Earlier this month, images of at least five abandoned caribou carcasses shared on social media were brought to the attention of the Kivalliq Hunters and Trappers Organization (KHTO).
Thomas Comer with the KHTO stated, “The Hamlet of Rankin Inlet and the KTHO are very disappointed with this kind of practice.”
This is part of a growing trend of waste and illegal harvesting that is becoming more and more worrying, not just in Nunavut but across the shared range of these herds.
While fines for improper harvesting start at $575 under the Nunavut Wildlife Act, the difficulty lies in finding a witness willing to come forward so wildlife officers can investigate these occurences.
It is an “absolute” right in the Nunavut Land Claims Agreement that any Inuk can sell caribou, says Environment Minister Joe Savikataaq, and the Department of Environment indicated in February 2020 that harvesters can fetch between $300 to $1,000 per caribou.
It’s easy to see the short-term risk/reward here, but it lacks forward thinking when it comes to conservation.
That this vulnerable species is being disrespected and left to rot or be scavenged points to a disconnect between harvesters’ rights and responsibilities. Many voices seem concerned with the younger generation’s attitude toward the herds.
In March, during the sitting of the legislative assembly, MLAs touched on the burgeoning crisis in the Kivalliq.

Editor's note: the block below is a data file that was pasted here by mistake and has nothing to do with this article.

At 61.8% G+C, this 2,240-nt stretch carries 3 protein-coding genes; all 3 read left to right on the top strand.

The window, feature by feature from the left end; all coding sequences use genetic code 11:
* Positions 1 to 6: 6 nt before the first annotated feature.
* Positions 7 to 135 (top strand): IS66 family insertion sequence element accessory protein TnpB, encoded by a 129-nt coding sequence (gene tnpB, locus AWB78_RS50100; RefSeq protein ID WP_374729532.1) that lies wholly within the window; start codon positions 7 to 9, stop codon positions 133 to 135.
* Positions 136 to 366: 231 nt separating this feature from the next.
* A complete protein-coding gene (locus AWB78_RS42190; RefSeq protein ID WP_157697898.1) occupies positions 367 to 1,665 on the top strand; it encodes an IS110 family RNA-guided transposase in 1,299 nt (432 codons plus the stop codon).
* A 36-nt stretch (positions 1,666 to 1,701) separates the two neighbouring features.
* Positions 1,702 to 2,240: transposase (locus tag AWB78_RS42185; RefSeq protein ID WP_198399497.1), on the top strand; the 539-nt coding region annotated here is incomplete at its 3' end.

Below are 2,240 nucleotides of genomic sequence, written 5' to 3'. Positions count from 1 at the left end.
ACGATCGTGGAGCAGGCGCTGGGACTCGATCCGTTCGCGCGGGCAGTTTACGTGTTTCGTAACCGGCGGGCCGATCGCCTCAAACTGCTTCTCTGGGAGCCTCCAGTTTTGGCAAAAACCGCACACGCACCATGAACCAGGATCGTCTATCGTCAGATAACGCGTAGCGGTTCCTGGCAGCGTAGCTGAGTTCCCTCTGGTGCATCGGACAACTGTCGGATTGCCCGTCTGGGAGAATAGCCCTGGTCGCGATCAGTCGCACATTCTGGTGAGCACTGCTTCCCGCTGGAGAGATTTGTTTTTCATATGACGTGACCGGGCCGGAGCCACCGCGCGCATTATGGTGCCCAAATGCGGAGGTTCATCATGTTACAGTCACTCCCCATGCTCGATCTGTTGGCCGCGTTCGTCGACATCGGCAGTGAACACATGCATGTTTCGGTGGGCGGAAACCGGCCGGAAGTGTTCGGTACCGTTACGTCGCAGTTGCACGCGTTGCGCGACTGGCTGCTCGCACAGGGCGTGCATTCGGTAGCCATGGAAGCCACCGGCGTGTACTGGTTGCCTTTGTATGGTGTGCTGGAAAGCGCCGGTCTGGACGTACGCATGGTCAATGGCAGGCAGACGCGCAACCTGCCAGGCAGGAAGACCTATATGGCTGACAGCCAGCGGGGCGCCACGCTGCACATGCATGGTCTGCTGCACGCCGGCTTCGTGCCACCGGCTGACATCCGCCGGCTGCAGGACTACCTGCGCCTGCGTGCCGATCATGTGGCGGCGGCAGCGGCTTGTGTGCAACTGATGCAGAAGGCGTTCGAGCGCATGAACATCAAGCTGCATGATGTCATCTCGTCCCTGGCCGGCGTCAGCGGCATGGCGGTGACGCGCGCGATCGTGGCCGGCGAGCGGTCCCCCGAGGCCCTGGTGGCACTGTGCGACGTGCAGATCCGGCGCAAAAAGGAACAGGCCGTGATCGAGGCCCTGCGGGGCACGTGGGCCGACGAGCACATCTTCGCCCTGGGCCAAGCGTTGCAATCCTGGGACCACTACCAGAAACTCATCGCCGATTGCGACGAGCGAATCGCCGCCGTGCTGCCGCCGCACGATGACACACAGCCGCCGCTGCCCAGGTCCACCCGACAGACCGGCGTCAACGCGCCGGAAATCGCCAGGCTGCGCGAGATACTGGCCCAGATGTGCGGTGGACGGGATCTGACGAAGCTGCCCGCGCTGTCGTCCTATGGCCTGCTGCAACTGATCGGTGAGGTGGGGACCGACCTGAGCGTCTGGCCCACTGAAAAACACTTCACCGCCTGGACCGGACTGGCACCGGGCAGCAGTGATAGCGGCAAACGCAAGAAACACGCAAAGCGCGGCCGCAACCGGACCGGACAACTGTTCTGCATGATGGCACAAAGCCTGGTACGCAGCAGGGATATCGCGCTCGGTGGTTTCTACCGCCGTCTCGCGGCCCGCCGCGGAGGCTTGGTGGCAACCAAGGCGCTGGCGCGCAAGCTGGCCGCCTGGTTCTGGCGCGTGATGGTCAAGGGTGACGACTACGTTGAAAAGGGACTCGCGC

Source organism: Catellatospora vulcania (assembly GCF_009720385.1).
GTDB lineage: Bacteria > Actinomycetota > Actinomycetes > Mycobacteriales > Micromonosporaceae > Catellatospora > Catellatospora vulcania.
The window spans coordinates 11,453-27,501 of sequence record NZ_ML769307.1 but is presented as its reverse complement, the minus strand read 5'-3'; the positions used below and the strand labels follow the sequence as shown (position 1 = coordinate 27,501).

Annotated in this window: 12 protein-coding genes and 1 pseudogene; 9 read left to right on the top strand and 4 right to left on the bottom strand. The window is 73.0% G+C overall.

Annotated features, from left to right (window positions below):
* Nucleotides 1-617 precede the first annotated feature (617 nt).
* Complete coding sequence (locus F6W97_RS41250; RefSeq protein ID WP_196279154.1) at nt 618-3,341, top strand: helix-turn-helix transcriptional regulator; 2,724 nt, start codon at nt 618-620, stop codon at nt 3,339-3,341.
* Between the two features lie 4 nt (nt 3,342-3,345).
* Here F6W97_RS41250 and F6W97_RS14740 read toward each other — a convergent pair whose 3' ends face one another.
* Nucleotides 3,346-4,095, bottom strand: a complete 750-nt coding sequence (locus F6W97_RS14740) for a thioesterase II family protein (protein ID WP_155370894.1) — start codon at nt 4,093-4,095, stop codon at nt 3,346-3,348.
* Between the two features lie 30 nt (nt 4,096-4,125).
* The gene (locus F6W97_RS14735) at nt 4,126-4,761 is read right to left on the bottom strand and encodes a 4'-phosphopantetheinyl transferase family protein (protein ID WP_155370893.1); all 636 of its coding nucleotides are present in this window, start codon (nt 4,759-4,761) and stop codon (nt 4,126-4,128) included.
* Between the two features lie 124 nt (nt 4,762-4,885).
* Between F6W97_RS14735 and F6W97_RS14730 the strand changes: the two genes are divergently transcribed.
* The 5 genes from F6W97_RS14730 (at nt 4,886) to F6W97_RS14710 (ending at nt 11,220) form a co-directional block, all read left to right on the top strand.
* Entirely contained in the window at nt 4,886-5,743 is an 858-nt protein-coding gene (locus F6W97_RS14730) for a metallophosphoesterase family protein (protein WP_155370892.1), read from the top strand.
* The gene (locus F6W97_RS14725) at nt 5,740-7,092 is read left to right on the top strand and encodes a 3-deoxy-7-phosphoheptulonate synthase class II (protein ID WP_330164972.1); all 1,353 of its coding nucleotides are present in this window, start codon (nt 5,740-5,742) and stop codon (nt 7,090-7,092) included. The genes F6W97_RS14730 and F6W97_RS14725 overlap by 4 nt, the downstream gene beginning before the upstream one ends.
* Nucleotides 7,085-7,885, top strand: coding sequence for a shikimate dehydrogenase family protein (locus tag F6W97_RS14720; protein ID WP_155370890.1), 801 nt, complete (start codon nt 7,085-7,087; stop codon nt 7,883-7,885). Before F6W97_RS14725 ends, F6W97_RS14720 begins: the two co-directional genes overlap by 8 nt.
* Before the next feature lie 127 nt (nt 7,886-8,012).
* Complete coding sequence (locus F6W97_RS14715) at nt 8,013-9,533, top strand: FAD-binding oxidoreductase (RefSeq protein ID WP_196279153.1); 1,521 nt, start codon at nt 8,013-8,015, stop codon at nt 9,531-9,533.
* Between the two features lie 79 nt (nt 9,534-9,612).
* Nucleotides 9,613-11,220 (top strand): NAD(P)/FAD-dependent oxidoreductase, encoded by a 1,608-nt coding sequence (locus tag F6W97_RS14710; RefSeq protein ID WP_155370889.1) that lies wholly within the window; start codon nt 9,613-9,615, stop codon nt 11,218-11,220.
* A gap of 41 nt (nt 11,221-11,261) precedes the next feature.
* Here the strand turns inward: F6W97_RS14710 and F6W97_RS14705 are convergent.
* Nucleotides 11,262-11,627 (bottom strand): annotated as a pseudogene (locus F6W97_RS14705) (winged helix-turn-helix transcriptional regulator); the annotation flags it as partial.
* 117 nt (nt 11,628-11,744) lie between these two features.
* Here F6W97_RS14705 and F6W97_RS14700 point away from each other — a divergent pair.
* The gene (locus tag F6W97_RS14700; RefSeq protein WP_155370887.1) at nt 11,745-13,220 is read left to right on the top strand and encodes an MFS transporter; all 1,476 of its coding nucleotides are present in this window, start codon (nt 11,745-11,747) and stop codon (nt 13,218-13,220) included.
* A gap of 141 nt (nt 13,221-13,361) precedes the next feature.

“A lot of it is due to overhunting and internet sales … There is currently no control of the sale of the meat, and some individuals will sell caribou online at a very expensive price. I want to support hunters that hunt properly, but then there seem to be many other people who just kill caribou and leave it behind,” said Cathy Towtongie, MLA for Rankin Inlet North-Chesterfield Inlet.
Towtongie has been calling for regulation of online sales of caribou meat for years now to avoid decimation of the caribou herds.
She has also mentioned hunters leaving behind kills that have no fat, or have only had the tongue harvested “and that is not the traditional Inuit way. We have to think of ways to teach the younger generation of hunters how they can skin the caribou properly, and what uses there are for different parts of the caribou; for example, clothing.”
Comer’s statement noted, “If there are certain parts of the meat which you do not wish to keep, please bear in mind that there are Elders and other members of the community who will gladly take the meat.”
Aivilik MLA Patterk Netser echoed the concerns, encouraging Savikataaq to “sit with Nunavut Tunngavik Incorporated and have meetings about it,” adding: “It would be good if they could do that before we run out of caribou.”
Comer plans to circulate the HTO’s statement to the local radio station to raise awareness.
“We’d like to see their participation in this whole thing and get Elders talking on local radio. There’s got to be some kind of a stop put to it. Leaving food out on the land is not IQ compliant. A lot of the Elders here will speak against it.”
If a total allowable harvest limit on the Kivalliq herds becomes needed, it will likely only compound the issue, where conservation is pitted against food security.
Education and outreach are the most positive steps that can be taken to reduce such senseless waste. And in this battle, we can’t afford to waste time either.